Koko was born in 1971 as Hanabi-Ko at San Francisco Zoo. She was described as “tiny,” “unnourished,” “sickly,” “cheerful and curious.” At 12 months, suffering from near-death malnutrition, she was separated from her biological mother and adopted by Penny Patterson, a 24/25-year-old graduate student, who began teaching her American Sign Language (ASL).
The Education of Koko, about Dr. Penny Patterson’s experiences as Koko’s mother and teacher, was published in 1981 with a quote from Koko re herself on the cover: “Fine animal gorilla.”
Today Koko can comprehend ~2000 words of spoken English and more than 1000 signs of ASL. (Thought Catalog, 2011)
Penny Patterson, Ph.D.
President and Director of Research
Dr. Penny Patterson received her Ph.D. in Developmental Psychology from Stanford University where, as a graduate student in 1972, she began working with one-year-old Koko, a western lowland gorilla, thus beginning the longest ongoing interspecies communication study ever undertaken. For 30 years, Dr. Patterson has worked with Koko, who has advanced further with sign language than any nonhuman. Able to reveal her thoughts and feelings through the use of 1,000 gestural words, Koko provides unique insight into the mind of a gorilla.
In 1976, Dr. Patterson, Dr. Ronald Cohn, and the late Barbara F. Hiller established the Gorilla Foundation to benefit gorillas living in captivity and those struggling to survive in the rapidly disappearing African rainforest. Dedicated to the preservation, protection and propagation of gorillas and other endangered primates, the Foundation disseminates information about animal intelligence, gorilla behavior and psychobiology through its website (www.gorilla.org), journal, and scientific meetings and articles, and is currently developing a 70-acre gorilla sanctuary on the island of Maui, Hawaii. (Koko.org)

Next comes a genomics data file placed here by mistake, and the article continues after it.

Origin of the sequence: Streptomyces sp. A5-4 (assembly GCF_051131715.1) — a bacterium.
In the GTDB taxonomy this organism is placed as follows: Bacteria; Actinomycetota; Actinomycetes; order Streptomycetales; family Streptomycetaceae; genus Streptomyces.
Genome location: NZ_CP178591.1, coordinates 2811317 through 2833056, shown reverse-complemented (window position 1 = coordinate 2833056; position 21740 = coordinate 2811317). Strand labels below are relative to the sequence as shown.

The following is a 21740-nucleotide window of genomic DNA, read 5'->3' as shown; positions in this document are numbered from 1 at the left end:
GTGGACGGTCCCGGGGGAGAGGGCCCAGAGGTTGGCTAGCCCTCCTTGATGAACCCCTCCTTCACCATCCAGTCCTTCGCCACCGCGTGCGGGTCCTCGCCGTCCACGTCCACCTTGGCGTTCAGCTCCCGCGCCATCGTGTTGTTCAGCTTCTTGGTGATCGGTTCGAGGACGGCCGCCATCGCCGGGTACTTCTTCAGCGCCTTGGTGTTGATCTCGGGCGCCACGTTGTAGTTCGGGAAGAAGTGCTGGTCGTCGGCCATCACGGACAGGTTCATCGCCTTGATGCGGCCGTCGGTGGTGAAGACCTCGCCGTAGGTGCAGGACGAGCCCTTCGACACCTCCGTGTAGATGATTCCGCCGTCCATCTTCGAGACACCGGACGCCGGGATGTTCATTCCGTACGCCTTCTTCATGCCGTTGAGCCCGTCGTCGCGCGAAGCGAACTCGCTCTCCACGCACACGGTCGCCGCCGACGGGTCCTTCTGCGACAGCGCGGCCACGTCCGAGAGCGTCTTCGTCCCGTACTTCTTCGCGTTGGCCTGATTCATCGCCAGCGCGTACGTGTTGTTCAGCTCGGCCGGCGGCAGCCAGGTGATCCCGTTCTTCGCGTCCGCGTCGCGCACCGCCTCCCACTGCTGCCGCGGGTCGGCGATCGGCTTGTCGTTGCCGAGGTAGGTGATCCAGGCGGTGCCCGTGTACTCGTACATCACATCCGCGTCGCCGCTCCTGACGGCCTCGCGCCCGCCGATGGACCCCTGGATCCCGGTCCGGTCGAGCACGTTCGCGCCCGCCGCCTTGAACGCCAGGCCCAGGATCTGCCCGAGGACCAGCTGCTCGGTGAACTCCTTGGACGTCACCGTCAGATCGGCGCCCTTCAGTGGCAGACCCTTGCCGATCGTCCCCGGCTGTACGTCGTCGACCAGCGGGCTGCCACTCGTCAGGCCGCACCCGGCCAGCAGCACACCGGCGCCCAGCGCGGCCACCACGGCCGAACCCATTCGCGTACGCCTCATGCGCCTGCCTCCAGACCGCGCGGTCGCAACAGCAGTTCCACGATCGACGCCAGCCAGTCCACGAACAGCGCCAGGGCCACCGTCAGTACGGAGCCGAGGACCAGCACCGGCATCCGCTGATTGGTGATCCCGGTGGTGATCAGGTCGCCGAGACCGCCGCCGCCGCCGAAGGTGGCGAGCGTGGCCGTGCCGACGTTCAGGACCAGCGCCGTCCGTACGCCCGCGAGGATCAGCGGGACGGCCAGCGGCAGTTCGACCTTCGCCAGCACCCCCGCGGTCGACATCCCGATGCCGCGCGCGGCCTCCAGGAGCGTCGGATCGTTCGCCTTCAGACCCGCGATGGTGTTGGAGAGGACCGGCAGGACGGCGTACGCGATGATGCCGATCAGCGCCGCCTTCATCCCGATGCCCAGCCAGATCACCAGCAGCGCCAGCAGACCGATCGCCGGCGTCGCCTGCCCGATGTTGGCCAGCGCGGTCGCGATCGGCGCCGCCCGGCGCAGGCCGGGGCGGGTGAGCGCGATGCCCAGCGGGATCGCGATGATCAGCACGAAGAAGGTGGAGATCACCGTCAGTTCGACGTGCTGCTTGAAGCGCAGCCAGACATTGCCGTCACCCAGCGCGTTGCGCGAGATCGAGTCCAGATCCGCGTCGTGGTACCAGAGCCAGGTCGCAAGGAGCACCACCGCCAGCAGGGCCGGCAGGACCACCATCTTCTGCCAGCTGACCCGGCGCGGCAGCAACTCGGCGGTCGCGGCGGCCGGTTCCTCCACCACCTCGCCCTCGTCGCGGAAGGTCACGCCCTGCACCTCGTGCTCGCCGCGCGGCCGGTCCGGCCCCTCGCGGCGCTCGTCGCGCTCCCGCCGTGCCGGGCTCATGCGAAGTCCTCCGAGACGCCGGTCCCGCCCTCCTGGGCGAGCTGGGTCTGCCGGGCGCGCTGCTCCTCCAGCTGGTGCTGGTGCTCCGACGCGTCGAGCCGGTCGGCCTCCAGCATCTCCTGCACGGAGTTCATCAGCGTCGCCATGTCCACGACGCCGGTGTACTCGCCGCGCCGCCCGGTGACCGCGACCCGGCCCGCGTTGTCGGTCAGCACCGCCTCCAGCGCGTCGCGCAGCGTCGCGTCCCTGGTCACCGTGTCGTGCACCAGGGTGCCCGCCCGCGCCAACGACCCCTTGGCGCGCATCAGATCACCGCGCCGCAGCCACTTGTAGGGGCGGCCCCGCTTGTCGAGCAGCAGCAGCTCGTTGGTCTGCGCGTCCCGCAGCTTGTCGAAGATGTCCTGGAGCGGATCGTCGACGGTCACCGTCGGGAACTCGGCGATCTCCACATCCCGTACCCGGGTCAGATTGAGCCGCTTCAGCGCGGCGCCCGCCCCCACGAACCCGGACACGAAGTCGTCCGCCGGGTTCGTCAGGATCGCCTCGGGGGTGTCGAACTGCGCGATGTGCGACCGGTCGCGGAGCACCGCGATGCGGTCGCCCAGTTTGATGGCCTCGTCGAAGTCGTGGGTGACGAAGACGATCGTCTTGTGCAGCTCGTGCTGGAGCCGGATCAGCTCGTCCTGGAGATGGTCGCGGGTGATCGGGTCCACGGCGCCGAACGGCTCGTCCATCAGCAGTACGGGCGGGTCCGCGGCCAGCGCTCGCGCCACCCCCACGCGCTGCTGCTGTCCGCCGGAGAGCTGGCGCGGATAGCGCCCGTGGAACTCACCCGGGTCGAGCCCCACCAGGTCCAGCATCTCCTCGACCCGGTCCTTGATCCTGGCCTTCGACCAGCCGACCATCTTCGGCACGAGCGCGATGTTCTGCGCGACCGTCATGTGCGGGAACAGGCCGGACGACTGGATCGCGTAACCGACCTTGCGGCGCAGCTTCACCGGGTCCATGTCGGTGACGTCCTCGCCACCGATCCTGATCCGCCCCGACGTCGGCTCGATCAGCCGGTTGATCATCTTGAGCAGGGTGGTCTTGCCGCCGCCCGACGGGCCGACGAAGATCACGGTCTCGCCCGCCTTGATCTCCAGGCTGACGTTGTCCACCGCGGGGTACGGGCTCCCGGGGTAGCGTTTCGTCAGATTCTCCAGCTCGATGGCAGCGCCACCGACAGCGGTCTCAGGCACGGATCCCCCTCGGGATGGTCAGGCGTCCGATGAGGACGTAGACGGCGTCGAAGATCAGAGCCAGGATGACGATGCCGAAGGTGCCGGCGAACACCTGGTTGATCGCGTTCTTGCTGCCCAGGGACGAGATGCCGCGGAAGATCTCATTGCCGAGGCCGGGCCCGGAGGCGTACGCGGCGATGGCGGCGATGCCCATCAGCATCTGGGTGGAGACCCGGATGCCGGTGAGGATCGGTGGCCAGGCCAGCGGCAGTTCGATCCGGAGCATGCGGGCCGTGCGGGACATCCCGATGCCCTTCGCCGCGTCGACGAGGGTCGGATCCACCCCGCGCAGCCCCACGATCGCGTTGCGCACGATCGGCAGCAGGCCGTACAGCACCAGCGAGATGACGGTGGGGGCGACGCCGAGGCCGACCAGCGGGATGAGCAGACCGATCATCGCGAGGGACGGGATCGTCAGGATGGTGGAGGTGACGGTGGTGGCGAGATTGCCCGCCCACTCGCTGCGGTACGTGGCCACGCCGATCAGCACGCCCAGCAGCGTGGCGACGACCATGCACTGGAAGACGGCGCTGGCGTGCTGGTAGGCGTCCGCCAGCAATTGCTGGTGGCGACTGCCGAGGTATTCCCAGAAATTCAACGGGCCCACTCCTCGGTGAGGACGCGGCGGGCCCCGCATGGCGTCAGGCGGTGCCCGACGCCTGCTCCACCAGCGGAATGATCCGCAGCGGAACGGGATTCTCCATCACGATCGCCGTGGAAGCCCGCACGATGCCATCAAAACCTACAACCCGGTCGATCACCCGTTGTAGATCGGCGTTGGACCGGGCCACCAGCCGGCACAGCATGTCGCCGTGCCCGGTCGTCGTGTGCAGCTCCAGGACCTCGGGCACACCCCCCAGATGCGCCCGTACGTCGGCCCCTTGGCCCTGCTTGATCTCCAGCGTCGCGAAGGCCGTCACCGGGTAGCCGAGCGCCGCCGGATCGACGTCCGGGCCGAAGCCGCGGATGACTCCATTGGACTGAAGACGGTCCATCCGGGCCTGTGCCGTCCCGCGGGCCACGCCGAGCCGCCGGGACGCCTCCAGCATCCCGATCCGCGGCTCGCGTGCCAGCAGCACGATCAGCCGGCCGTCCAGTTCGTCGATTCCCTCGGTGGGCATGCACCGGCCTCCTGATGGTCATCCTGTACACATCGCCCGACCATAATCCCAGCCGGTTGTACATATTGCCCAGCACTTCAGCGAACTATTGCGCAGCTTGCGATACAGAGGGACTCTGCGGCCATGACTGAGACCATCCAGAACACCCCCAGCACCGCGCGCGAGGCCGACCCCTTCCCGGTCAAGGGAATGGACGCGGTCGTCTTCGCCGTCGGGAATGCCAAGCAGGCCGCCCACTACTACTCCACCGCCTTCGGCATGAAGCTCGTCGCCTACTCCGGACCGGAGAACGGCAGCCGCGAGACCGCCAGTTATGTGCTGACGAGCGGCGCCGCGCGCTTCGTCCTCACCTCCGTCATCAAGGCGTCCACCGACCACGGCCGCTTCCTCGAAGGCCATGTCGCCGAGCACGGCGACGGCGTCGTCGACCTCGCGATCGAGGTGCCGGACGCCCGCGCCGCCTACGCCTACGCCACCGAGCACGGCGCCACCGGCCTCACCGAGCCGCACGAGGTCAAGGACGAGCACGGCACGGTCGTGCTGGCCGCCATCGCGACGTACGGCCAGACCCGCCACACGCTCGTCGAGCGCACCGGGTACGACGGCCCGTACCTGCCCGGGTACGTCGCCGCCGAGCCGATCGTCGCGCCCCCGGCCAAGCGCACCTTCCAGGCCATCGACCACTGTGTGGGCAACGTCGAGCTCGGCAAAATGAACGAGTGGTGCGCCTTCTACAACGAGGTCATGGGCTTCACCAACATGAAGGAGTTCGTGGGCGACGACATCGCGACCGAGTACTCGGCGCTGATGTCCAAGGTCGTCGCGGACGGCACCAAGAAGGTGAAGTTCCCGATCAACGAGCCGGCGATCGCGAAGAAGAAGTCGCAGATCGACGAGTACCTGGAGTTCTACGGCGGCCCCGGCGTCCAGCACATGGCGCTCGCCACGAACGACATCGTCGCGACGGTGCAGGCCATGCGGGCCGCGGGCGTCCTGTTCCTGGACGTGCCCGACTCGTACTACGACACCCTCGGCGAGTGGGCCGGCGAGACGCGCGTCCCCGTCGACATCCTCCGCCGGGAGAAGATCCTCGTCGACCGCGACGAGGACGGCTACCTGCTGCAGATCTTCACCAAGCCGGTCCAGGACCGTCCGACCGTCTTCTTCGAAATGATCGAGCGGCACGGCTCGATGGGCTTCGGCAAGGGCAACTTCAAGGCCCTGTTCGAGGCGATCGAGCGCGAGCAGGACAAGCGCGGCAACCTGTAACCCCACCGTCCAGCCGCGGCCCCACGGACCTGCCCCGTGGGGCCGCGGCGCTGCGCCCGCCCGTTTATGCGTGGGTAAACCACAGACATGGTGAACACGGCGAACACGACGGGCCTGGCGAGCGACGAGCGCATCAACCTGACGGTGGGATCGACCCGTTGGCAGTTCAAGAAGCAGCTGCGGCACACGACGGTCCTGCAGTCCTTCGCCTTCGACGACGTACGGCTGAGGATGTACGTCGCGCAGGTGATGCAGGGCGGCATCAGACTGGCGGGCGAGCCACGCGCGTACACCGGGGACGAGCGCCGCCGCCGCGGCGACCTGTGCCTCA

The Gorilla Foundation, like a tree or cloud or other thing from nature, seems to mostly present itself only to an ideal, abstract, fully internalized audience—one that does not question sincerity or intent, that does not require justification or meaning, that would rather The Gorilla Foundation not pause (to defend itself, to allow others time to comprehend it) but to continue always with what it’s already doing. In this manner The Gorilla Foundation exists more in actualization of itself than in opposition to something else, which implies, to some degree, that it doesn’t earnestly believe it—or anything—“needs” to exist or is “right” or “wrong,” rather that its “mission” is a temporary concept, created by itself to directionalize itself, that without which [The Gorilla Foundation] wouldn’t exist. (Thought Catalog, 2011)
In 1977 director Barbet Schroder visited the then three year old gorilla in hopes of basing a fictional film around her, shooting research footage while there. After abandoning the project for technical reasons, he formed the idea for a documentary on Koko after reviewing his preliminary footage. Joined by cinematographer Nestor Almendros, Schroder returned to Stanford University to study Koko and her handler Dr. Penny Paterson’s everyday routine.
Much of Koko: A Talking Gorilla consists of single uncut shots of Koko and Dr. Paterson communicating, with varying amounts of success, through sign language. While potentially tedious, these ongoing scenes allow the audience to watch Koko in as naturalistic a manner as you could hope from a 120+ pound gorilla with a camera and film lights pointed at it. Rounding out the film are brief bouts of interviews and narration by Schroder himself, often providing a query to ponder during the next extended period of observatory footage.
This isn’t to say that the film lacks focus or its own moral slant; it just credits the audience with being smart enough to find them within the selected footage. The real question the film poses (does the ability to express its self make an animal a “person”?) isn’t brought up until the final narration. By that point the viewer has had ample time to study Koko and draw their own conclusions about nature versus nurture being the driving force behind Koko’s communicative skills. (IGN, 2006)